Release Date: Oct 29, 2013
Record label: Merge
Genre(s): Pop/Rock, Alternative/Indie Rock, Alternative Pop/Rock, Indie Rock
“Today abstraction is no longer that of the map, the double, the mirror, the concept. Simulation is no longer that of a territory, a referential being, or a substance. It is the generation by models of a real without origin or reality.”– Jean Baudrillard, 1981 It’s just a reflection of a reflection of a reflection of a reflection. But I see you on the other side…– Arcade Fire, 2013 A splintering moon hangs suspended in a dark place, shards of lights dancing obliquely across unseen architecture.
One of Reflektor's greatest strengths, I feel, may become of one it's greatest criticisms. Many will say that Reflektor is not as grand or sprawling as the rest of Arcade Fire's discography – that it lacks a certain scope or vision prevalent on The Suburbs or The Funeral. I would argue that this is not the case – in fact, I would argue the contrary; Reflektor is the most fully realised album the band have released, and it is precisely because they have evolved and moved on as a group.The band's previous three releases make up a trilogy of sorts, connected thematically.
It's likely that the first time you heard the Arcade Fire's monstrously anticipated fourth album Reflektor, you were—to borrow a phrase that Win Butler spits out like a bite of bad food during the record's disco-noir title track—"staring at a screen. " This past Thursday, the band posted to Youtube an 85-minute video which cued up the entirety of the double-album to visuals from Marcel Camus' kaleidoscopic 1959 film Black Orpheus. If something that happens on the internet can be considered An Event, then this certainly was one; in the same moment I saw the band's official tweet announcing it, two people simultaneously instant-messaged me the link.
Arcade Fire's fourth album, Reflektor, diverges dramatically from rock conventions and resists the type of geographically specific and coherent narratives that made 2010's Grammy-winning The Suburbs so accessible. Instead, the band has crafted an album that, despite its various musical influences and cultural reference points (Greek mythology, the Bible, and French history, among others), coheres into a sustained meditation on the fragility of human connection. Frontman Win Butler has spoken about his obsession with Kierkegaard's 1846 essay “The Present Age,” which posits a distinction between “reflective” and “passionate” ages, the former being moments when society “flies into enthusiasm for a moment only to decline back into indolence.
Though the motif of this complex new Arcade Fire record is seemingly centred upon duality (and dancing), Reflektor is far more multilayered, elusive and ambitious than anything they or their contemporaries have laid to tape previously because it dares to have some serious fun. While some have mentioned transformative records by David Bowie, Talking Heads and U2 in discussing Reflektor, a key template for Arcade Fire has always been the Clash's triple-record, Sandinista! Virtually every single release by the Montreal band thus far has contained some sonic allusion to Sandinista!'s daring, polarizing effort to offer a Polaroid snapshot (or Instagram) of everything happening in culture at the time, which meant stepping way out of their British rock band comfort zone and reflecting their travels as explorers. The kicker was that the Clash made the ultimate party record — a brilliant, totally self-aware, genre-eschewing mixtape that rivals The White Album in its dedication to "Yeah, this all fits together" even when it didn't.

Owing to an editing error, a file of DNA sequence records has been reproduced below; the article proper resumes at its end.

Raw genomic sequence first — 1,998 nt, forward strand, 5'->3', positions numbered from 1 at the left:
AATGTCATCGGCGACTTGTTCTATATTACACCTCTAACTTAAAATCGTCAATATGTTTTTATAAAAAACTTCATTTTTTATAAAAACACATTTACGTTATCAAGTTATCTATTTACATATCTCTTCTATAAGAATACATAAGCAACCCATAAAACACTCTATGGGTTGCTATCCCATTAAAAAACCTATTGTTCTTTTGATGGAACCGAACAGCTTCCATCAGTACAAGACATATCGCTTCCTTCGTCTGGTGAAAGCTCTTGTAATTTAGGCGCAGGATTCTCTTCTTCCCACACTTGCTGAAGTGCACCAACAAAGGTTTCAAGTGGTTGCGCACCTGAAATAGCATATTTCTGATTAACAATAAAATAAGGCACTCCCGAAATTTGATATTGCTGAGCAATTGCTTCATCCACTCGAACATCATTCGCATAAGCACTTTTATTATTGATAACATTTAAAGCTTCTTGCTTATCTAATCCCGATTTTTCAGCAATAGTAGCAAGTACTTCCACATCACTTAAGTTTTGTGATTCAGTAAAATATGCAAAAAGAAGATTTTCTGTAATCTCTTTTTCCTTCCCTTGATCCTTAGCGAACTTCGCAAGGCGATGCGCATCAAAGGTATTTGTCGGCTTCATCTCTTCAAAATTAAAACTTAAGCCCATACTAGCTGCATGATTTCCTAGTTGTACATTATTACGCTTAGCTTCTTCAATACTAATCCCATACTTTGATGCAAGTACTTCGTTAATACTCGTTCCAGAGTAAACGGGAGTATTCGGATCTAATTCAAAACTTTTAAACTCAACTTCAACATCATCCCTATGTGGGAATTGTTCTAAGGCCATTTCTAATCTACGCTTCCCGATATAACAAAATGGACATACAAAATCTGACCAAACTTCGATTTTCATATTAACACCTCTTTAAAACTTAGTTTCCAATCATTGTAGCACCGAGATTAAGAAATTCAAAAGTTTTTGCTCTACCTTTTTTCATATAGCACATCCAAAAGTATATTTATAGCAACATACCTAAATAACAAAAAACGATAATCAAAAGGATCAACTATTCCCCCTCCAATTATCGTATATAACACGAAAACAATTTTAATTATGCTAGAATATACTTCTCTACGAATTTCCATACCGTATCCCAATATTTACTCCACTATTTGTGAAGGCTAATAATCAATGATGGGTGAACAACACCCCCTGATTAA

“The world breaks everyone and afterward many are strong at the broken places. But those that will not break it kills. It kills the very good and the very gentle and the very brave impartially. If you are none of these you can be sure it will kill you too but there will be no special hurry,” Ernest Hemingway wrote 84 years ago in A Farewell to Arms.
"If this is heaven/I need something more," Win Butler and Régine Chassagne, Arcade Fire's founding singers, declare in close, almost whispered harmony as the opening title song of their band's extraordinary new album goes into high gear. "Reflektor" is seven and a half busy minutes of art and party. Over a strident-disco hybrid of the Rolling Stones' "Miss You" and Yoko Ono's "Walking on Thin Ice," Arcade Fire and their new co-producer, James Murphy of LCD Soundsystem, throw brittle-fuzz guitar licks, grunting bass, mock-grand piano and ballooning synth chords across deep reverb like frantic instrumental argument.
Arcade Fire’s fourth full-length, recorded in New York, Montreal and Jamaica, with LCD Soundsystem’s James Murphy and Eno alumnus Marcus Dravs, is a two-disc affair, though that billing is somewhat generous, given a total running time of 75 minutes. Advance single Reflektor – Arcade Fire’s Let’s Dance, by way of Sound & Vision – points the way: these are meaty, beaty songs, many of them driven by lurching, low-slung bass and disco drums with a hint of Stones voodoo about them. The Jamaican influence is apparent, too, in the dubby bass and ping-pong guitars of Flashbulb Eyes, and the carnival fanfare in Here Comes The Night Time.
With David Bowie's cameo on the title track, it seems like Arcade Fire are thumbing their noses at critics who might accuse them of ripping him off. But while it has plenty of Bowie references, Reflektor actually has much more in common (both structurally and sonically) with the disco/reggae/punk of the Clash's 1979 masterpiece double album, London Calling. Both epics find formerly underground bands struggling to come to terms with mainstream acceptance, and following their impulses to make more danceable music that pulls from a wider set of influences than they were previously known for.
Arcade Fire have always been obsessed with light. The first song Régine Chassagne and Win Butler ever wrote together, back in 2002 before they were married, was called ‘Headlights Look Like Diamonds’. The band they’re in is named after a story Win was told about an arcade being set alight in Exeter, Canada. On debut album ‘Funeral’ is the song ‘Une Année Sans Lumière’, which translates as ‘A Year Without Light’.